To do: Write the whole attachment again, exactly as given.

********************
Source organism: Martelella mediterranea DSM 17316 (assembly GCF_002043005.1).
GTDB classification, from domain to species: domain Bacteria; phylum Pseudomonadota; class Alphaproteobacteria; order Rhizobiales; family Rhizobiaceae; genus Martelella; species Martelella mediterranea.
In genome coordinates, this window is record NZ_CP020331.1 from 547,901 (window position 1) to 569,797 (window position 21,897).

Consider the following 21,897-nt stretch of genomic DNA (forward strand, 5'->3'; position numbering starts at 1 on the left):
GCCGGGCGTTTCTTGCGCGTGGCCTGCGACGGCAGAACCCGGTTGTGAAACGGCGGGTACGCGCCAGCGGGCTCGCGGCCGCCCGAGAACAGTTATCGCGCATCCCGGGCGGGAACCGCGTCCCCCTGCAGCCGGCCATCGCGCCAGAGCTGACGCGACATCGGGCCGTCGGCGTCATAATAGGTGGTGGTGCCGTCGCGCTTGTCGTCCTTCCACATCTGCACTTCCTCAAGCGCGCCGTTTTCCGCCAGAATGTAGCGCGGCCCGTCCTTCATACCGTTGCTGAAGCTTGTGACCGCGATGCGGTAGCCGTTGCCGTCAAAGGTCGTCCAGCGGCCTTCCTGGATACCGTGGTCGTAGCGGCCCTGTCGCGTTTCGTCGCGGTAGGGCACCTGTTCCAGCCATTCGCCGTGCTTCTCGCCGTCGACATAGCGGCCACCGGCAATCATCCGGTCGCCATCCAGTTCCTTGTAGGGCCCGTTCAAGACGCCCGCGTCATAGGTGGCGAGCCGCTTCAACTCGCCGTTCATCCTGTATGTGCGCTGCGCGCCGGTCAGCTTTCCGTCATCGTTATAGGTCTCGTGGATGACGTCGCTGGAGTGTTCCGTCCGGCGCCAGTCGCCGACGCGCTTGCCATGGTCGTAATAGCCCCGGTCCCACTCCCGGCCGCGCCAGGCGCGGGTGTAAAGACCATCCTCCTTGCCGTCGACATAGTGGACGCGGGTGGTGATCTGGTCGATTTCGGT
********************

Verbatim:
Source organism: Martelella mediterranea DSM 17316 (assembly GCF_002043005.1).
GTDB classification, from domain to species: domain Bacteria; phylum Pseudomonadota; class Alphaproteobacteria; order Rhizobiales; family Rhizobiaceae; genus Martelella; species Martelella mediterranea.
In genome coordinates, this window is record NZ_CP020331.1 from 547,901 (window position 1) to 569,797 (window position 21,897).

Consider the following 21,897-nt stretch of genomic DNA (forward strand, 5'->3'; position numbering starts at 1 on the left):
GCCGGGCGTTTCTTGCGCGTGGCCTGCGACGGCAGAACCCGGTTGTGAAACGGCGGGTACGCGCCAGCGGGCTCGCGGCCGCCCGAGAACAGTTATCGCGCATCCCGGGCGGGAACCGCGTCCCCCTGCAGCCGGCCATCGCGCCAGAGCTGACGCGACATCGGGCCGTCGGCGTCATAATAGGTGGTGGTGCCGTCGCGCTTGTCGTCCTTCCACATCTGCACTTCCTCAAGCGCGCCGTTTTCCGCCAGAATGTAGCGCGGCCCGTCCTTCATACCGTTGCTGAAGCTTGTGACCGCGATGCGGTAGCCGTTGCCGTCAAAGGTCGTCCAGCGGCCTTCCTGGATACCGTGGTCGTAGCGGCCCTGTCGCGTTTCGTCGCGGTAGGGCACCTGTTCCAGCCATTCGCCGTGCTTCTCGCCGTCGACATAGCGGCCACCGGCAATCATCCGGTCGCCATCCAGTTCCTTGTAGGGCCCGTTCAAGACGCCCGCGTCATAGGTGGCGAGCCGCTTCAACTCGCCGTTCATCCTGTATGTGCGCTGCGCGCCGGTCAGCTTTCCGTCATCGTTATAGGTCTCGTGGATGACGTCGCTGGAGTGTTCCGTCCGGCGCCAGTCGCCGACGCGCTTGCCATGGTCGTAATAGCCCCGGTCCCACTCCCGGCCGCGCCAGGCGCGGGTGTAAAGACCATCCTCCTTGCCGTCGACATAGTGGACGCGGGTGGTGATCTGGTCGATTTCGGT